Murder trial begins; Higa charged with death of toddler - Hawaii News Now - KGMB and KHNL

Murder trial begins; Higa charged with death of toddler

Kraig Hengst Kraig Hengst
Hansen Kiaha Hansen Kiaha

By Minna Sugimoto - bio | email

HONOLULU (HawaiiNewsNow) - Trial began Monday for an Oahu man accused of murdering a toddler by throwing him off a freeway overpass two years ago. The defendant in this high-profile case is asking a judge to decide his fate, instead of 12 people on a jury.

The defense attorney chose not to give an opening statement, but previously suggested that something other than the 29-foot drop from the freeway overpass killed the toddler.

Kraig Hengst says he was working on a moped at his apartment building when he saw Matthew Higa toss something off the freeway overpass across the street.

"It was almost a throw over his shoulder and then what appeared to be the doll in a cartwheel motion spinning in the air," Hengst testified.

Prosecutors say Higa was high on crystal methamphetamine, when he took 23-month-old Cyrus Belt to the Miller Street pedestrian walkway and hurled him onto the H-1 Freeway three stories down.

The defense plans to argue that the boy was already dead when Higa dropped him.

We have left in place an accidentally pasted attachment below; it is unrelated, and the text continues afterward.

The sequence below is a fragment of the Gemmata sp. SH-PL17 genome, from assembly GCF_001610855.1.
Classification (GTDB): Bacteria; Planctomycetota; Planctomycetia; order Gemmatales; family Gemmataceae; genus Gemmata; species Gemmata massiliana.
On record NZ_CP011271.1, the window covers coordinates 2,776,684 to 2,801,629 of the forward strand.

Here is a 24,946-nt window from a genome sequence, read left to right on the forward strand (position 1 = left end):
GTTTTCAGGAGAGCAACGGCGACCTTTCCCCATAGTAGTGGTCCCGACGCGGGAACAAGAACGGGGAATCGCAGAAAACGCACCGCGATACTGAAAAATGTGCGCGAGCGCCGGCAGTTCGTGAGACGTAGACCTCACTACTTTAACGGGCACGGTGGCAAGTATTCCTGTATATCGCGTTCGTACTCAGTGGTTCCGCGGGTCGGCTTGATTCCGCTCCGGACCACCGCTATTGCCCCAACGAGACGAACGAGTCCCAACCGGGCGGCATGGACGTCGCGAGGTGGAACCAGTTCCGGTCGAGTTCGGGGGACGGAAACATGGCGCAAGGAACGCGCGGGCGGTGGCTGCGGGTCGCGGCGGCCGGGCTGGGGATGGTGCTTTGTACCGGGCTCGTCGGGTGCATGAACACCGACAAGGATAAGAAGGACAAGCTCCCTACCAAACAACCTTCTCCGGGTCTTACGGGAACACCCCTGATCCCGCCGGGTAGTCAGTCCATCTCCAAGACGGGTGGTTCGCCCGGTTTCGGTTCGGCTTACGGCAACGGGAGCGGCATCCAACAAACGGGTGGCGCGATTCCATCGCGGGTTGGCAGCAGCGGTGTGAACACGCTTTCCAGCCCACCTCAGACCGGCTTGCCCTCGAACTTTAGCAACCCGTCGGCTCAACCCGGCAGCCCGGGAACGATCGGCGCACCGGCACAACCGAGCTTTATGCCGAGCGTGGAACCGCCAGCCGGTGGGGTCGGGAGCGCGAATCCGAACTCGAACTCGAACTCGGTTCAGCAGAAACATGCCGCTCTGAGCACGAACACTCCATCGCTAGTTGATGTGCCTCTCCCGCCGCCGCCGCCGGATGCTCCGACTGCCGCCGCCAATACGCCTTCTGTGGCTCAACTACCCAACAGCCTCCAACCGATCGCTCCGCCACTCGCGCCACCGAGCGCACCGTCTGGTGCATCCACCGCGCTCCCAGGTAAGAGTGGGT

"When you say a toy doll, you're talking about the opposite of a living child basically. Would you agree?" Randy Oyama, defense attorney, asked.

"Yes," Hengst replied.

"You didn't hear any crying at all?" Oyama asked.

"Not that I can recall," Hengst replied.

Hansen Kiaha was driving a two-ton delivery truck filled with furniture and appliances. He says he saw something fall in front of his vehicle on the freeway, but there was no chance to stop.

"I said, no, can not be. It's just a doll," Kiaha testified. "At that time, I felt the thump and then I heard a loud pop."

Mary Susan Arnold, a nurse, was driving behind the truck. She says she pulled over and ran to the toddler.

"He yelled back, 'Is that trash?' and I yelled, 'No, it's a baby. Call 911,'" Arnold testified.

She says there was nothing she could do except hold the child's hand and say a prayer.

"Did you notice anything when you touched the baby?" Peter Carlisle, Honolulu prosecutor, asked.

"Yes, he was warm," Arnold replied through tears.

The defense's theory of how the little boy died should be clearer once it begins presenting its case as early as Thursday.

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